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Laryngoscope. 2018 Sep 12. doi: 10.1002/lary.27460. [Epub ahead of print]

The Otolaryngology Match: A Bibliometric Analysis of 222 First-Year Residents.

Author information

1
Department of Otolaryngology-Head and Neck Surgery, Rutgers New Jersey Medical School, Newark, New Jersey.
2
Center for Skull Base and Pituitary Surgery, Neurological Institute of New Jersey, Rutgers New Jersey Medical School, Newark, New Jersey.
3
Department of Neurological Surgery, Rutgers New Jersey Medical School, Newark, New Jersey.
4
Department of Ophthalmology and Visual Science, Rutgers New Jersey Medical School, Newark, New Jersey, U.S.A.

Abstract

OBJECTIVE/HYPOTHESIS:

Research has long been acknowledged as important to successfully matriculate into an otolaryngology residency position. The objective of this study is to perform a bibliometric analysis to quantify the importance of scholarly productivity in the otolaryngology match process.

STUDY DESIGN:

Retrospective database review.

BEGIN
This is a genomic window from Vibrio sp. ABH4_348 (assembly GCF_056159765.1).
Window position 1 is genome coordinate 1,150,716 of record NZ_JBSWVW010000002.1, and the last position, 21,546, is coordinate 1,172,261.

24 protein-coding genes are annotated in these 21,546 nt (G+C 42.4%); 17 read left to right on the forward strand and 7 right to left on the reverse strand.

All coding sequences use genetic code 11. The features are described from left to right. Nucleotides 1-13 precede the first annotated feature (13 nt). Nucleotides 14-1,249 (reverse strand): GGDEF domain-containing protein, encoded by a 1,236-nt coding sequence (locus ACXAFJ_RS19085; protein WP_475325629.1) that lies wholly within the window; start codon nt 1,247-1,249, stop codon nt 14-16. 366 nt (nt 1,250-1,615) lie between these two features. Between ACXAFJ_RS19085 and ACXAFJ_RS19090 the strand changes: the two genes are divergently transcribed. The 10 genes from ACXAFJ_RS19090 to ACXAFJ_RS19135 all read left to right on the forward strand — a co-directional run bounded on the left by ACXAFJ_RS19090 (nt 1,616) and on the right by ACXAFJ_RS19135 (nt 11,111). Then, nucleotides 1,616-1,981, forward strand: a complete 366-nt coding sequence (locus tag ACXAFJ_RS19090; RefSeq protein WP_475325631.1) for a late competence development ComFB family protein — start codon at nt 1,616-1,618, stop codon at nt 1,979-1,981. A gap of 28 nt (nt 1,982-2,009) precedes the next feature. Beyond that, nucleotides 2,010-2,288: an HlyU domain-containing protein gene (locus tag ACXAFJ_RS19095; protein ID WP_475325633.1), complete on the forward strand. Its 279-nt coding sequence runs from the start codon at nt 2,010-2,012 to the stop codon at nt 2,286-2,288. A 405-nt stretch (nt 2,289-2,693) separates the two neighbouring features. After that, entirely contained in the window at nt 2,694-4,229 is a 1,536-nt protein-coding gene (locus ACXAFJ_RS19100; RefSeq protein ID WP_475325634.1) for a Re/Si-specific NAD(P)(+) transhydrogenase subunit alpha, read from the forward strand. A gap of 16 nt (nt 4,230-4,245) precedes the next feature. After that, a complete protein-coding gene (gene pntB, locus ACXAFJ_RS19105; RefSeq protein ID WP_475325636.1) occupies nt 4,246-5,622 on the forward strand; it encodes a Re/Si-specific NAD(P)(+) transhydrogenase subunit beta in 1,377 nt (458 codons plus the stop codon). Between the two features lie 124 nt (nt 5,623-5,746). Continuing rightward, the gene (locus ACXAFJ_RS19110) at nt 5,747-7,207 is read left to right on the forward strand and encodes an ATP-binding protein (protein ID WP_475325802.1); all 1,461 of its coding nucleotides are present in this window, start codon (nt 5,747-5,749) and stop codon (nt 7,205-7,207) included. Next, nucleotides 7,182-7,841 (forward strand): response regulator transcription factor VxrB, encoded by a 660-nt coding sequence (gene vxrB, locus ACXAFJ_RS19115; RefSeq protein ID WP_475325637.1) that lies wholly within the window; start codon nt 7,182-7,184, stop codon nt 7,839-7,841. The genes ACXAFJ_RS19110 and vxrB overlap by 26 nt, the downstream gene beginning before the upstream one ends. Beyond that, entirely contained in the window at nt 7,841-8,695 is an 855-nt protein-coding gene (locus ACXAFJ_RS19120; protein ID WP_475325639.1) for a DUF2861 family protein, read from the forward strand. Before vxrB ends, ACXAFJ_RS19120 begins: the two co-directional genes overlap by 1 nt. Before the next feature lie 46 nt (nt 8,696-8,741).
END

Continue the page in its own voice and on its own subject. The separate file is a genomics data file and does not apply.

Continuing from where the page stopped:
METHODS:

A list of all Accreditation Council for Graduate Medical Education-accredited otolaryngology residency programs were identified. Websites of programs were reviewed to identify first-year otolaryngology residents for the 2016 to 2017 academic year and compared to two previous academic years. Research output measures were collected. Residencies were tiered 1 to 5 by departmental research output.

RESULTS:

Two hundred twenty-two records of first-year otolaryngology residents starting residency in 2016 were identified. After adjusting for number of total publications, number of original research articles, number of review articles, number of case reports, number of first author publications, number of otolaryngology-related publications, highest journal impact factor, average journal impact factor, and years since publication, h-index and number of total publications were associated with increasing tier of matriculation based on research output (P < .0001). Only number of publications correlated with increasing h-index (B = 1.11). With regard to applicant trends, there has been an increase in scholarly productivity as measured across all research parameters in the past 3 years.

CONCLUSIONS:

Research is an important component of successfully matriculating into an otolaryngology residency program. The h-index is a reliable tool to quantify research output and predict the tier of matriculation with regard to institutional research output. There has been a steadily increasing level of scholarly output among applicants in the past 3 years.

LEVEL OF EVIDENCE:

NA Laryngoscope, 2018.

KEYWORDS:

h-index; bibliometric analysis; otolaryngology match; otolaryngology residency programs; research output in otolaryngology

PMID:
30208207
DOI:
10.1002/lary.27460

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